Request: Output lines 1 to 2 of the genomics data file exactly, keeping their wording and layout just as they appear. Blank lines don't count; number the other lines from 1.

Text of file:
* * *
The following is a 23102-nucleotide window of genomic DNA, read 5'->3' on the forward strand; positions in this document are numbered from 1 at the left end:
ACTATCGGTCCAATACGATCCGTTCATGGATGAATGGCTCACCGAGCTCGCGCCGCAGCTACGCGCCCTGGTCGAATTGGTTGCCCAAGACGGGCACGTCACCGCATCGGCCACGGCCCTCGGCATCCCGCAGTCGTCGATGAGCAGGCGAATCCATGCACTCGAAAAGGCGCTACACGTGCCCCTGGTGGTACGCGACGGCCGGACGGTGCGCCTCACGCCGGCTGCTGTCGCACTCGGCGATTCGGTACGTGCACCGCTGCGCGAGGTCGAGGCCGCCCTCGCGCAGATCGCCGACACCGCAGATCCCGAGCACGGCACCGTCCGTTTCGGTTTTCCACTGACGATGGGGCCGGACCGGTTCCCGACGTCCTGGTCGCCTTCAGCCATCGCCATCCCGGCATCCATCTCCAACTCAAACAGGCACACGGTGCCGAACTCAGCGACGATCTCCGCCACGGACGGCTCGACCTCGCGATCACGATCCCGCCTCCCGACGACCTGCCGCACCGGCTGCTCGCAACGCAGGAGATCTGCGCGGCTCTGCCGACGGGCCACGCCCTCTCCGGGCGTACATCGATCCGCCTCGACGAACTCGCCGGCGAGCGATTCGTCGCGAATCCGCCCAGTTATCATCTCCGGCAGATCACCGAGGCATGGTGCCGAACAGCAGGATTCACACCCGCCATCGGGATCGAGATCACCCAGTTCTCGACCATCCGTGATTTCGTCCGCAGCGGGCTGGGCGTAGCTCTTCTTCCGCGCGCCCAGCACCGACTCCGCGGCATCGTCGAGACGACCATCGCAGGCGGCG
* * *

The following is a 23102-nucleotide window of genomic DNA, read 5'->3' on the forward strand; positions in this document are numbered from 1 at the left end:
ACTATCGGTCCAATACGATCCGTTCATGGATGAATGGCTCACCGAGCTCGCGCCGCAGCTACGCGCCCTGGTCGAATTGGTTGCCCAAGACGGGCACGTCACCGCATCGGCCACGGCCCTCGGCATCCCGCAGTCGTCGATGAGCAGGCGAATCCATGCACTCGAAAAGGCGCTACACGTGCCCCTGGTGGTACGCGACGGCCGGACGGTGCGCCTCACGCCGGCTGCTGTCGCACTCGGCGATTCGGTACGTGCACCGCTGCGCGAGGTCGAGGCCGCCCTCGCGCAGATCGCCGACACCGCAGATCCCGAGCACGGCACCGTCCGTTTCGGTTTTCCACTGACGATGGGGCCGGACCGGTTCCCGACGTCCTGGTCGCCTTCAGCCATCGCCATCCCGGCATCCATCTCCAACTCAAACAGGCACACGGTGCCGAACTCAGCGACGATCTCCGCCACGGACGGCTCGACCTCGCGATCACGATCCCGCCTCCCGACGACCTGCCGCACCGGCTGCTCGCAACGCAGGAGATCTGCGCGGCTCTGCCGACGGGCCACGCCCTCTCCGGGCGTACATCGATCCGCCTCGACGAACTCGCCGGCGAGCGATTCGTCGCGAATCCGCCCAGTTATCATCTCCGGCAGATCACCGAGGCATGGTGCCGAACAGCAGGATTCACACCCGCCATCGGGATCGAGATCACCCAGTTCTCGACCATCCGTGATTTCGTCCGCAGCGGGCTGGGCGTAGCTCTTCTTCCGCGCGCCCAGCACCGACTCCGCGGCATCGTCGAGACGACCATCGCAGGCGGCG